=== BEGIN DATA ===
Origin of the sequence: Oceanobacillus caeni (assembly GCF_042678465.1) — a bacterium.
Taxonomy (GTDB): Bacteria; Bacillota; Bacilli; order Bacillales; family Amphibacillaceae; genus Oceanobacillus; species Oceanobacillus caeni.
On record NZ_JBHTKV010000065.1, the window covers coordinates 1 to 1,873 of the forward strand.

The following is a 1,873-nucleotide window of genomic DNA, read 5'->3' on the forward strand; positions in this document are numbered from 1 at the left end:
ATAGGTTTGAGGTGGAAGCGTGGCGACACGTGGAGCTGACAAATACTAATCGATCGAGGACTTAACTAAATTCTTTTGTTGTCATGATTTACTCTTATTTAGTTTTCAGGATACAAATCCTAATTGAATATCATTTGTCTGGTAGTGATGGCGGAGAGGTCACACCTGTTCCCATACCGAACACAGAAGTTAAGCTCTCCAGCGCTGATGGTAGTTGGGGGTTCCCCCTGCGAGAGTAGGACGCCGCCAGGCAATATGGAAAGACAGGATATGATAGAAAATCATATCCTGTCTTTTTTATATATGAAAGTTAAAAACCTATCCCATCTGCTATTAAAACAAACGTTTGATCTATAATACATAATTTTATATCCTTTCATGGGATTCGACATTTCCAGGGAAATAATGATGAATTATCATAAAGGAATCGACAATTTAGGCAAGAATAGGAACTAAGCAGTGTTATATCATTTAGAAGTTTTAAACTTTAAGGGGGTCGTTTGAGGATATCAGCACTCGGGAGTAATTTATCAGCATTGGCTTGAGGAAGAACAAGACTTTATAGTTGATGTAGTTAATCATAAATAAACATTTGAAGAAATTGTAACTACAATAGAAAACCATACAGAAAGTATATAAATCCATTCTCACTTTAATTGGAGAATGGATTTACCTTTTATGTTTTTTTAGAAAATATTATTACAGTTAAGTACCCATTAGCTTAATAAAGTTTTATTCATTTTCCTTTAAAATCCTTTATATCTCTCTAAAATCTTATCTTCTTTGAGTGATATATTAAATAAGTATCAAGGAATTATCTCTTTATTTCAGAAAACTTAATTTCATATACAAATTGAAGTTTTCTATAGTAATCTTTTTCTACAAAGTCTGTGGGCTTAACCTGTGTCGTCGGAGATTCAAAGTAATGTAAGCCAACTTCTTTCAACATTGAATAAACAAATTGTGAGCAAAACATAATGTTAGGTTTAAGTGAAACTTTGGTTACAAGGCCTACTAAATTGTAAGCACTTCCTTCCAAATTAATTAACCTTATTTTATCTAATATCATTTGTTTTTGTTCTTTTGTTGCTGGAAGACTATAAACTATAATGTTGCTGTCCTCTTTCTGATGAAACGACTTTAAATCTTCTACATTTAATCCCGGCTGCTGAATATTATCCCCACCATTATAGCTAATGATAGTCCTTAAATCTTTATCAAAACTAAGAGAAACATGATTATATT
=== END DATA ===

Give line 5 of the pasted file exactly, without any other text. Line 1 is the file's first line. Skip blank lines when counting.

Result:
ATAGGTTTGAGGTGGAAGCGTGGCGACACGTGGAGCTGACAAATACTAATCGATCGAGGACTTAACTAAATTCTTTTGTTGTCATGATTTACTCTTATTTAGTTTTCAGGATACAAATCCTAATTGAATATCATTTGTCTGGTAGTGATGGCGGAGAGGTCACACCTGTTCCCATACCGAACACAGAAGTTAAGCTCTCCAGCGCTGATGGTAGTTGGGGGTTCCCCCTGCGAGAGTAGGACGCCGCCAGGCAATATGGAAAGACAGGATATGATAGAAAATCATATCCTGTCTTTTTTATATATGAAAGTTAAAAACCTATCCCATCTGCTATTAAAACAAACGTTTGATCTATAATACATAATTTTATATCCTTTCATGGGATTCGACATTTCCAGGGAAATAATGATGAATTATCATAAAGGAATCGACAATTTAGGCAAGAATAGGAACTAAGCAGTGTTATATCATTTAGAAGTTTTAAACTTTAAGGGGGTCGTTTGAGGATATCAGCACTCGGGAGTAATTTATCAGCATTGGCTTGAGGAAGAACAAGACTTTATAGTTGATGTAGTTAATCATAAATAAACATTTGAAGAAATTGTAACTACAATAGAAAACCATACAGAAAGTATATAAATCCATTCTCACTTTAATTGGAGAATGGATTTACCTTTTATGTTTTTTTAGAAAATATTATTACAGTTAAGTACCCATTAGCTTAATAAAGTTTTATTCATTTTCCTTTAAAATCCTTTATATCTCTCTAAAATCTTATCTTCTTTGAGTGATATATTAAATAAGTATCAAGGAATTATCTCTTTATTTCAGAAAACTTAATTTCATATACAAATTGAAGTTTTCTATAGTAATCTTTTTCTACAAAGTCTGTGGGCTTAACCTGTGTCGTCGGAGATTCAAAGTAATGTAAGCCAACTTCTTTCAACATTGAATAAACAAATTGTGAGCAAAACATAATGTTAGGTTTAAGTGAAACTTTGGTTACAAGGCCTACTAAATTGTAAGCACTTCCTTCCAAATTAATTAACCTTATTTTATCTAATATCATTTGTTTTTGTTCTTTTGTTGCTGGAAGACTATAAACTATAATGTTGCTGTCCTCTTTCTGATGAAACGACTTTAAATCTTCTACATTTAATCCCGGCTGCTGAATATTATCCCCACCATTATAGCTAATGATAGTCCTTAAATCTTTATCAAAACTAAGAGAAACATGATTATATT